FIG. 6 shows a cross-sectional view of a micromachined capacitive microphone along the line A-A′ in FIG. 8 according to another preferred embodiment of the present invention.

FIG. 7 shows a cross-sectional view of a micromachined capacitive microphone along the line A-A′ in FIG. 9 according to a further preferred embodiment of the present invention.

FIG. 8 shows a top plane view of a micromachined capacitive microphone according to another preferred embodiment of the present invention.

FIG. 9 shows a top plane view of a micromachined capacitive microphone according to a further preferred embodiment of the present invention.

FIG. 10 is a top view of metal patterning of electrode on the diaphragm according to one preferred embodiment of the present invention.

FIG. 11 is a cross-sectional view of a micromachined capacitive microphone with metal patterning according to one preferred embodiment of the present invention.

FIG. 12 is a cross-sectional view of capacitive microphone with a composite diaphragm according to another preferred embodiment of the present invention.

DESCRIPTION OF THE PREFFERRED EMBODIMENTS

For micromachined capacitive microphones, its sensitivity is largely dominated by the intrinsic stress of diaphragm. When the size of the diaphragm is fixed, its mechanical sensitivity is inversely proportional to the intrinsic stress in the diaphragm. A diaphragm has the highest mechanical sensitivity when it is free to move in a plane that is perpendicular to its own plane as a piston. On the other hand, certain level of intrinsic stress needs to be maintained in the diaphragm such that its resonant frequency is far from the frequency range it operates, thereby exhibiting a flat frequency response in the audio frequency range. In addition, the mechanical strength of the diaphragm also requires the diaphragm to be stiffer. These seemed conflicting requirements suggest that a micromachined capacitive microphone needs to have ways to tightly control its intrinsic stress to meet the final product requirements. One technique to release or control the intrinsic stress in the diaphragm is to develop a costly micromachining recipe. But such technique suffers from transportability between different foundries as they tend to have different capabilities.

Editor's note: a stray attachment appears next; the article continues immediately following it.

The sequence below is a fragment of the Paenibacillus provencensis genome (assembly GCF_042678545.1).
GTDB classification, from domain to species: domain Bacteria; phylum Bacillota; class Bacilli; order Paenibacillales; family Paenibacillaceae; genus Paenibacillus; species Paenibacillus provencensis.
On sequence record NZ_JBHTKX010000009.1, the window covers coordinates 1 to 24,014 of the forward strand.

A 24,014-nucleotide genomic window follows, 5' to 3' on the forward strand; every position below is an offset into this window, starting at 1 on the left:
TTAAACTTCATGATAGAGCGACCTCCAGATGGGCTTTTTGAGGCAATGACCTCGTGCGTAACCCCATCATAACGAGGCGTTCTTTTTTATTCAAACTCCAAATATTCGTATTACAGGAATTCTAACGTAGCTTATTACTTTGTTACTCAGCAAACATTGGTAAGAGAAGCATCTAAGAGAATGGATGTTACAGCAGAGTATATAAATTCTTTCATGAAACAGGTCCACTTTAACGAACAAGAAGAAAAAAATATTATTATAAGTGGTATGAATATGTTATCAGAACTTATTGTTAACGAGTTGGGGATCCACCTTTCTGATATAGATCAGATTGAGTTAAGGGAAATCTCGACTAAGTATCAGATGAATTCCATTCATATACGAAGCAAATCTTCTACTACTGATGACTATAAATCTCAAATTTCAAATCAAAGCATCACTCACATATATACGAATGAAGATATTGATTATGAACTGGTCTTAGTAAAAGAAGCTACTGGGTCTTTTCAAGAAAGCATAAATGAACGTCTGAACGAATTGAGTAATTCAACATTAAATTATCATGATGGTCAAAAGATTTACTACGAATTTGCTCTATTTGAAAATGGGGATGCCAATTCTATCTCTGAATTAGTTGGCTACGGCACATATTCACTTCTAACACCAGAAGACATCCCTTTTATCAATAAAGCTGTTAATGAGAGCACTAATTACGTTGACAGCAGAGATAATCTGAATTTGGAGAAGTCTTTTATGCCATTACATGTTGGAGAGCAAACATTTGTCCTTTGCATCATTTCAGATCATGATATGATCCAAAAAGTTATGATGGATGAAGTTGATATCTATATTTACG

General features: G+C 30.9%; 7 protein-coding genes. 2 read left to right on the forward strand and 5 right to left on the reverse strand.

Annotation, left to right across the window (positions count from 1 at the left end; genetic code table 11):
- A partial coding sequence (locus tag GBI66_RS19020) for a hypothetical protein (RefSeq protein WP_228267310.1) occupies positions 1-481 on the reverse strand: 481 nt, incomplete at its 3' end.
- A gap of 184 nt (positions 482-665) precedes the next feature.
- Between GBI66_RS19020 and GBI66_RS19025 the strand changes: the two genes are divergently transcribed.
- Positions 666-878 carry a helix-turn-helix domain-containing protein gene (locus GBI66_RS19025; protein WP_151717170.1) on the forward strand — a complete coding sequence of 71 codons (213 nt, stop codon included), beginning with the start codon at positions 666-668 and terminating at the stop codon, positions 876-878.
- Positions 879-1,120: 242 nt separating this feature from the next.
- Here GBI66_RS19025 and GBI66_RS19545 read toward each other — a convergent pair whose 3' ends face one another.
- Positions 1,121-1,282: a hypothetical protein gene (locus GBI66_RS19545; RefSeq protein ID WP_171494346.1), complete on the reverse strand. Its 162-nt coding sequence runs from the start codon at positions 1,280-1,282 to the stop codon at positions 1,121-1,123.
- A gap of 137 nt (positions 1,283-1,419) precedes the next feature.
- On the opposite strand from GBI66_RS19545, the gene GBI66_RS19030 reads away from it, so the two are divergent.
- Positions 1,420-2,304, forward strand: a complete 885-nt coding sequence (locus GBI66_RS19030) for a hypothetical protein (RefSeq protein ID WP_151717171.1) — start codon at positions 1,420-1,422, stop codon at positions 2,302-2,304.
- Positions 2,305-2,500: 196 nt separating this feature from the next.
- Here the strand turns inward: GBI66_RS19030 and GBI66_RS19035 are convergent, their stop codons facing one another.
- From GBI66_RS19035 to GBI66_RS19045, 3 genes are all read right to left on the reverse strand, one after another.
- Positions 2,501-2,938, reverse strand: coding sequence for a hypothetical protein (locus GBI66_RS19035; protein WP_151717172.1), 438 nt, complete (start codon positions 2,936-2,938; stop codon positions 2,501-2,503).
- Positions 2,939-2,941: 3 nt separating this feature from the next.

The bandwidth of a microphone also depends on the lower cut-off frequency. The lower cut-off frequency is caused by the air in a confined cavity. For instance, the narrow air-gap between diaphragm and backplate, and back chamber. A pressure equalization vent is needed to equalize very slow variations in atmospheric pressure (low frequencies) to prevent the diaphragm from snap down to the backplate. Therefore, a low-frequency mechanical roll-off in the membrane response is resulted. The equalization vent prevents many micromachined microphones from sensing below 100 Hz. To keep the low frequency cut-off as low as possible the size and shape of the static pressure equalization vent and acoustic holes must be carefully designed.